The Whittaker Family Makes Empress Tree Farming A Family Affair
The Whittaker family live in the small community of Donalsonville, in the southwest corner of Georgia, on farmland that has been in the family for generations. The land is primarily pasture land, but in the past they have grown peanuts, corn, cotton and more recently pine trees, all typical crops for the area.
Today, Jean Whittaker and her sons Steve and Billy, together their spouses and children, manage over 40 acres of Empress Splendor trees, planted in partnership with World Tree.
It all began after Hurricane Michael destroyed much of their 15-year-old pine plantation in October 2018. They were looking for a new revenue-generating tree crop that would not take another 30 years to mature. Jean was intrigued when she saw an ad for Empress Splendor (Paulownia elongata and P. fortunei) trees supplied by World Tree in the Georgia Farm Bureau magazine. They contacted World Tree, and a representative visited them shortly after that. The family agreed to take a chance on this new, incredibly fast-growing hardwood tree. They planted their first 25 acres in the spring of 2019 and haven’t looked back!
“We could not believe these trees!” said Steve when describing how the trees grew in the first year. Based on their initial success, they decided to plant another 15 acres in 2020.
For Jean, who is almost 80, her Empress trees are much more than a crop – they have become her friends and companions. Every day her and her husband drive around the tree field in a tractor so she can check on them. She is so familiar with many of them, she has even given some of them names (including naming two after her sons!).
The trees have also been a source of comfort in troubling and uncertain times. During the COVID lockdown periods when they couldn’t see family and friends, or even go shopping as much, having the trees for company and to keep them busy, was a blessing. “It gives me a reason to get up in the morning. I love being outside in the sunshine, checking on the trees. I still also do as much manual work, like hoeing, as much as I can” Jean said.
But the Whittakers have also learned that growing healthy Empress trees requires hard work, and being able to adapt to changing weather and other local environmental conditions.
The excessive rains experienced over the past summer months were hard on the small trees in the field. Wind storms also blew some of them down, and others experienced broken off branches and leaves. Most recovered, with some having already grown back 15 feet, while some needed to be replaced by World Tree.
At other times in the past, they have needed to water the trees on a regular basis. Billy has also experienced problems with deer eating his young trees, and has had to install a high fence to try and keep the pests out of the fields.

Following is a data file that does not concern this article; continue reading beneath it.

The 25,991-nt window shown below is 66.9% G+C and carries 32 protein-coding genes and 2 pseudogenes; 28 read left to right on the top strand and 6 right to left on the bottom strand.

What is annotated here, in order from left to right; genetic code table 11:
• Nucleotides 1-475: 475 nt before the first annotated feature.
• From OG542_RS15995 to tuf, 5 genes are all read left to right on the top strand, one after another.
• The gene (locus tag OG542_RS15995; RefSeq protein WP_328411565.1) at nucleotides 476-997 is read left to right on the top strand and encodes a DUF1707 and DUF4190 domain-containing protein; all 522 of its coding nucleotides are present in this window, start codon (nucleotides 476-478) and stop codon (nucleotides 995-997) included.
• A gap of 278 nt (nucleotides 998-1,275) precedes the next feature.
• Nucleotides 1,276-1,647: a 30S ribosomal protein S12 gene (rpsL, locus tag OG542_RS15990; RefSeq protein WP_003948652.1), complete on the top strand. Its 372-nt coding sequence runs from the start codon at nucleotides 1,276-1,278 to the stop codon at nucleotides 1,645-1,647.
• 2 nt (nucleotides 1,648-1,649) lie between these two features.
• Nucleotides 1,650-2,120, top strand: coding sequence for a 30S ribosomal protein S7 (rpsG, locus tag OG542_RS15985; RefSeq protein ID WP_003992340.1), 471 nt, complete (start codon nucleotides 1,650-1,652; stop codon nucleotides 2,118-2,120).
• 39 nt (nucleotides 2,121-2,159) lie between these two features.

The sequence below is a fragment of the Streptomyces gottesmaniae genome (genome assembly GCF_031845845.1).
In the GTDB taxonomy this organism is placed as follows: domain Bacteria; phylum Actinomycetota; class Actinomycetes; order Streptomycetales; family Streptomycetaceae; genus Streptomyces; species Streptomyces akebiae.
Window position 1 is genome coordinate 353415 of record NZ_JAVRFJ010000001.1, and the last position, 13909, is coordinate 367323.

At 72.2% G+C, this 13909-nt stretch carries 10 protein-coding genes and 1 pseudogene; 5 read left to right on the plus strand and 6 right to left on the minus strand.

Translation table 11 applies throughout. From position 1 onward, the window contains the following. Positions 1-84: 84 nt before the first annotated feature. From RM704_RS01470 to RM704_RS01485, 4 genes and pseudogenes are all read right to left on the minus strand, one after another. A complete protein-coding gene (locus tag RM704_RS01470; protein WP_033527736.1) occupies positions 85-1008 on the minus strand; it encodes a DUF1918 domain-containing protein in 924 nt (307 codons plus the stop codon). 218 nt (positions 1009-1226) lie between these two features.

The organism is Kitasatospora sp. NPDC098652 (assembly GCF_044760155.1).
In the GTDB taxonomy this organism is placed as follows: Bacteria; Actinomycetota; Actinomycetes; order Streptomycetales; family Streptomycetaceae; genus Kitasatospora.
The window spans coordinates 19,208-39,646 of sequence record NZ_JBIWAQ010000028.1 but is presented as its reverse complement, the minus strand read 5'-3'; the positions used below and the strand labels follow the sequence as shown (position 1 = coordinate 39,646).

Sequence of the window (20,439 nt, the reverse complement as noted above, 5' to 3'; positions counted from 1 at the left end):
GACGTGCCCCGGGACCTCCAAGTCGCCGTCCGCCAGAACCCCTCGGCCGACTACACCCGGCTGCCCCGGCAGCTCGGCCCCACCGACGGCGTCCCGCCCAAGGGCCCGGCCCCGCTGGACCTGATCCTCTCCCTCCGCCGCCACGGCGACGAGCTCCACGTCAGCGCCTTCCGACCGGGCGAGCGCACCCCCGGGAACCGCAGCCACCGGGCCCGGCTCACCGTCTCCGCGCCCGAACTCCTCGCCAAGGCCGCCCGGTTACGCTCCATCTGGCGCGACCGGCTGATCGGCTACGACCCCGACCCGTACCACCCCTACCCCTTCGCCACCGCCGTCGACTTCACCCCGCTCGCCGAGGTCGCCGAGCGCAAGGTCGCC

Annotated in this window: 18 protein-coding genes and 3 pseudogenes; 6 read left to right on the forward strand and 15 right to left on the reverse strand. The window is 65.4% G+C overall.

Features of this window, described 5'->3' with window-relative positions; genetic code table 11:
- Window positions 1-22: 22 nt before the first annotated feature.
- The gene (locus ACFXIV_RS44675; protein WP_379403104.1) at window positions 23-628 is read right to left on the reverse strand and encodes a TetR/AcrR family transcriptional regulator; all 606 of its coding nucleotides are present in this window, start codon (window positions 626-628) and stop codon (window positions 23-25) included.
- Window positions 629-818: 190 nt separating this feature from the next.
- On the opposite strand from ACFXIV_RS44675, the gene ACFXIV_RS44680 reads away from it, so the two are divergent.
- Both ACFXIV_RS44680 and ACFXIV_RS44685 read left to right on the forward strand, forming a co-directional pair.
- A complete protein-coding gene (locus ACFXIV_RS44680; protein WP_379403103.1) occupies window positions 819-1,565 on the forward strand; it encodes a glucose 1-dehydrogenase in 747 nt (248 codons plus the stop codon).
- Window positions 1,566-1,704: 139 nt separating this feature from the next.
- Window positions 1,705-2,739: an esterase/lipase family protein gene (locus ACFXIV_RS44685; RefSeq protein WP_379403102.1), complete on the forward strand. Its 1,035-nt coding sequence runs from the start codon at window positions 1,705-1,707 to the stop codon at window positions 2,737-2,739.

This work is very different from growing pine, that basically you plant and walk away from. But each crop has its own threats, with many pine plantations being harmed by pine bark beetles, not to mention low prices for the lumber.
“It’s a lot of work, no way around it, but we’re in it for the long haul” explained Steve. The extra work also includes pruning, mowing the grass between he trees and fertilizing as necessary.
While growing Empress trees requires more care and attention than some other tree crops, the many rewards include having a field of beautiful trees that bloom in spring, mature in only 8-12 years, and regrow multiple times from the same root system, eliminating the need to replant.
Jean is confident she will see the trees mature and be harvested in her lifetime, a service paid for by World Tree (along with milling and marketing the lumber). Her family will also benefit from multiple harvests in the future, potentially providing income for generations to come.
Overall, they are very happy they chose to be part of the World Tree farming program. “No two ways about it, this is an amazing tree. We’ve had a few issues with the trees, but (the program) is a great thing” said Steve.
And others are noticing as well. While the Whittaker’s farm in is a rural area, they still get a fair number of people stopping by the roadside to inquire about the unusual trees growing in their field. They are so proud of their trees, they have erected their own sign letting people know what kind of trees they are.
World Tree is grateful to work with farmers like the Whittakers – people who are willing to learn and grow with us as we expand our program in the Southeast. Together we will all benefit from the sale of the lumber with 50% of net profits shared with our farmers.
Find out more about the World Tree Farming Program and if it could be a good fit for you and your land: www.worldtreefarmers.com.